As his division fled toward the Almshouse, General Barlow attempted to get in front of and rally his men. A Confederate bullet stopped him in the act and he lay, badly wounded, as running men and bullets whizzed around him.
What happened next, as told by General Gordon, has been called a “tall tale” by some, while others believe it really happened. Whatever the case, it is among the most well-known human-interest stories of the entire Battle of Gettysburg.
The most frequently quoted version of this story appeared in Gordon’s memoirs, Reminiscences of the Civil War, published in 1903:
“In the midst of the wild disorder in his ranks, and through a storm of bullets, a Union officer was seeking to rally his men for a final stand. He, too, went down, pierced by a Minie ball. Riding forward with my rapidly advancing lines, I discovered that brave officer lying upon his back, with the July sun pouring its rays into his pale face. He was surrounded by Union dead, and his own life seemed to be quickly ebbing out.
“Quickly dismounting and lifting his head, I gave him water from my canteen, asked his name and the character of his wounds. He was General Francis C. Barlow, of New York, and of Howard’s corps. The ball had entered his body in front and passed out near the spinal cord, paralyzing him in legs and arms. Neither of us had the remotest thought that he could possibly survive many hours.
“I summoned several soldiers who were looking after the wounded, and directed them to place him upon a litter and carry him to the shade in the rear. Before parting, he asked me to take from his pocket a package of letters and destroy them. They were from his wife. He had but one request to make of me. That request was that if I should live to the end of the war and should ever meet Mrs. Barlow, I would tell her of our meeting on the field of Gettysburg and of his thoughts of her in his last moments. He wished me to assure her that he died doing his duty at the front, that he was willing to give his life for his country, and that his deepest regret was that he must die without looking upon her face again.”
Barlow did not die that day, but both Gordon and Barlow believed that the other had been killed during the war, and so were astounded to meet at a dinner party in New York City sixteen years later!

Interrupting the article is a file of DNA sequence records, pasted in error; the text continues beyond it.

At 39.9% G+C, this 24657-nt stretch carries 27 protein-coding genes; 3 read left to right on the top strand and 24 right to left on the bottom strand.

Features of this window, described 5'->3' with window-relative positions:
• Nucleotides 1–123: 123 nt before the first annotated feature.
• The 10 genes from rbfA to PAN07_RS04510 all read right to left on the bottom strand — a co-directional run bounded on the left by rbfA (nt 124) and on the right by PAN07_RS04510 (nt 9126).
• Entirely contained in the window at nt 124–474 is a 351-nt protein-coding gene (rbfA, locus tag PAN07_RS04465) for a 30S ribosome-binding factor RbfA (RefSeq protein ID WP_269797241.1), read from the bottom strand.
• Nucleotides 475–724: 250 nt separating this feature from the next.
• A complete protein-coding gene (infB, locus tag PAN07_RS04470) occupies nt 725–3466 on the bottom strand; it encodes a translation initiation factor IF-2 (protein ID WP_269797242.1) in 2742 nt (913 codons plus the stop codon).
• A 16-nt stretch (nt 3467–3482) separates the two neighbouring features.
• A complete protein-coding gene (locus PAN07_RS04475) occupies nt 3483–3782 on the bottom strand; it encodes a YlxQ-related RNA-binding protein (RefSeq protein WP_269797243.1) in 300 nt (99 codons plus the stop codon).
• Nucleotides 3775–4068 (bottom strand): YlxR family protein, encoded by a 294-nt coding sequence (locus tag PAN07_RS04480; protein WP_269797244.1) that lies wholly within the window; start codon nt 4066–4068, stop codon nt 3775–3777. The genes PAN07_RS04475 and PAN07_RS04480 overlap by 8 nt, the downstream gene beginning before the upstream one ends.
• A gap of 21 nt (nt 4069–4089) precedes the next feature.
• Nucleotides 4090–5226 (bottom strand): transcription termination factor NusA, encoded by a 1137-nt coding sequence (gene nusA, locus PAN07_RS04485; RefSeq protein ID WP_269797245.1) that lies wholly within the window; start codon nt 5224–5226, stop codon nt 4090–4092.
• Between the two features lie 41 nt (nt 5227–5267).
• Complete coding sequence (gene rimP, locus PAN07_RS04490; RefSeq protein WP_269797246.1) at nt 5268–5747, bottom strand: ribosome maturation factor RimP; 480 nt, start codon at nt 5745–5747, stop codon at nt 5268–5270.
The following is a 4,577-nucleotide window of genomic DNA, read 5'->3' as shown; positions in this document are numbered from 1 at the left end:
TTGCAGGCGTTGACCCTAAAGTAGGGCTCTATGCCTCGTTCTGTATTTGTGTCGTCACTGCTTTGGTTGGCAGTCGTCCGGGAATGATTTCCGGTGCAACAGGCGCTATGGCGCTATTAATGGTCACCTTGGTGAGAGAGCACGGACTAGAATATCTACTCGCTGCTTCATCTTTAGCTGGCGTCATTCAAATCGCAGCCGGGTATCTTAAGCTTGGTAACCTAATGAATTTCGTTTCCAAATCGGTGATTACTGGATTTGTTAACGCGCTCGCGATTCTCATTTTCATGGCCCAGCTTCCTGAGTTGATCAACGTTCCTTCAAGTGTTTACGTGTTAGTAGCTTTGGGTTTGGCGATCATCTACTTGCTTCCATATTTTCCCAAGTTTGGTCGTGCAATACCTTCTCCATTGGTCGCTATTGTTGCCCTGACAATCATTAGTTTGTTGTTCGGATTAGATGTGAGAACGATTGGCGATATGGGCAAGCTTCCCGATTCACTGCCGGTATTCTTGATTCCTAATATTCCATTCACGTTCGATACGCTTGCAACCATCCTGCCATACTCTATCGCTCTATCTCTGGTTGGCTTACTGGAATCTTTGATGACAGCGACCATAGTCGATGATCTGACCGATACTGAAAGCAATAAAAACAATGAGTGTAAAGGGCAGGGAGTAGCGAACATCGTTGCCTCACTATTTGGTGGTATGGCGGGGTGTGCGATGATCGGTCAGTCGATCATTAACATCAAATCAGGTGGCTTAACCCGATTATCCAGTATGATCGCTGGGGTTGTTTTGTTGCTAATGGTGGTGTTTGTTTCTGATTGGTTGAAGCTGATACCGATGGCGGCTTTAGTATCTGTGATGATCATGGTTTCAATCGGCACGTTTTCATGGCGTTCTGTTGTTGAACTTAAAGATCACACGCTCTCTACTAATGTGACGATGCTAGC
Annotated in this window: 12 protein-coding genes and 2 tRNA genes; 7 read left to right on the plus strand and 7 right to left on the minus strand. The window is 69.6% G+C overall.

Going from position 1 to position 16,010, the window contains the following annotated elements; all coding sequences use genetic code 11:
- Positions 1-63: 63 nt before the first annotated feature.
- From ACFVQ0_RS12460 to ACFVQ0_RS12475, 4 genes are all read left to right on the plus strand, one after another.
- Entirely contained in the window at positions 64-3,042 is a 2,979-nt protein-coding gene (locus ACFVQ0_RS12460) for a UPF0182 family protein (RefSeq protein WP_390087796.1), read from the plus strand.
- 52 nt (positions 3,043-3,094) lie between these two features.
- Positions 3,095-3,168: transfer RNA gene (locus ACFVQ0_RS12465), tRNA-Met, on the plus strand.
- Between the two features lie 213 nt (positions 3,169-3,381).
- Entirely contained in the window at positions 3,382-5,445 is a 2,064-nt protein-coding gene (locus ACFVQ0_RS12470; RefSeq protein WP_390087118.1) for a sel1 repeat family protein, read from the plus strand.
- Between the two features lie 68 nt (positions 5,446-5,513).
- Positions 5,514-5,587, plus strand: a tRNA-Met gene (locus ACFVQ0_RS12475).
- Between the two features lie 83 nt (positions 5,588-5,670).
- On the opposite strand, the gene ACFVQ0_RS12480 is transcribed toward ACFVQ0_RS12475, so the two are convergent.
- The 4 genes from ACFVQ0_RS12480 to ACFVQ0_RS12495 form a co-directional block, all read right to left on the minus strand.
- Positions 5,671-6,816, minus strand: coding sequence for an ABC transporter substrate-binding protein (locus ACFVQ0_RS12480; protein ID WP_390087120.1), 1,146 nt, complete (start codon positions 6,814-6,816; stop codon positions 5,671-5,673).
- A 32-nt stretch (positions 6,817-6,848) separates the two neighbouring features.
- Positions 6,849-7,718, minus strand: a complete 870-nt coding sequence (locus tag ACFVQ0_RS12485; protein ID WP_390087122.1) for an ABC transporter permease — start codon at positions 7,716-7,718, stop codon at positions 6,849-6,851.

Historian James Hessler also relates another tragic story that unfolded on this ground:
“Union artillery Lieutenant Bayard Wilkeson, only 19 years old, had deployed four of his guns on the knoll at Barlow’s direction. Wilkeson’s leg was smashed by a shot that also killed his horse. He applied a tourniquet to his mangled limb and was carried across the land we are trying to save to the Almshouse.” (By some accounts, he even amputated his own leg with his knife.)
“Wilkeson was placed in a damp basement room of the poor house, where he died that night. His father Sam Wilkeson, a correspondent for the New York Times, arrived to write his news report while his eyes were ‘fastened’ upon his son’s dead body.”
Could you and I possibly just stand aside and let a place of so much history and significance not be preserved for future generations when we had the chance?
I pray you will help save this crucial piece of hallowed ground today, because if we are unable to raise the final amount we need, I shudder to think what could eventually become of this place.
If you’re anything like me – passionate about preserving the important parts of our nation’s rich history – that mental image of bulldozers scraping away this hallowed ground fills your heart with dread.
I’m no Pollyanna. I know asking you to help me raise $200,000 – on top of the many other important hallowed ground purchases we have made of late – is asking a lot. But I hope you will agree this is truly a once-in-a-lifetime opportunity, and it is worthy of our best effort to save it.
I need your help today, because you are one of the few people who truly cares about saving our country’s history.
You are one of the few who truly understands how important it is to save this hallowed ground, to tell the story of how we became the great country that we are today.
And you are one of the few who believes it is essential to pass down these hallowed places to the next generation.
That’s why I hope you will help the Civil War Trust take full advantage of this opportunity to raise the final $200,000 we need to save Barlow’s Knoll at Gettysburg in the next 60 days. I can’t thank you enough for all of your help. Please reply as soon as you possibly can.
Very sincerely yours,
P.S. I can only pray that I have done a good enough job convincing you how important this effort to save Barlow’s Knoll truly is. But as a parting thought, let me leave you with quotes by two “Eds,” legendary historian Ed Bearss, and the current Superintendent at the Gettysburg National Military Park, Ed Clark.
Ed Bearss says, “To me, this property is as important to understanding the first day at Gettysburg as Sickles’ position in the Peach Orchard is on the second day of the battle.”
And Ed Clark says, “Barlow’s Knoll has been on the National Park Service wish list for decades. Thanks to the Civil War Trust’s timely and strategic acquisition, 35 acres that were the scene of bitter and costly fighting on the first day of the Battle of Gettysburg will be preserved forever.”
With your help and generous gift today, we can make his prediction come true. Please look at www.civilwar.org/barlowsknoll2016 for videos, maps, and even more information! You can also make your gift securely online – putting your generosity to work at the speed of light!
Thank you very, very much. Remember, we have a hard and fast deadline of 60 days. Now, please let me hear back from you as soon as possible. Thank you again for all you do for this great cause!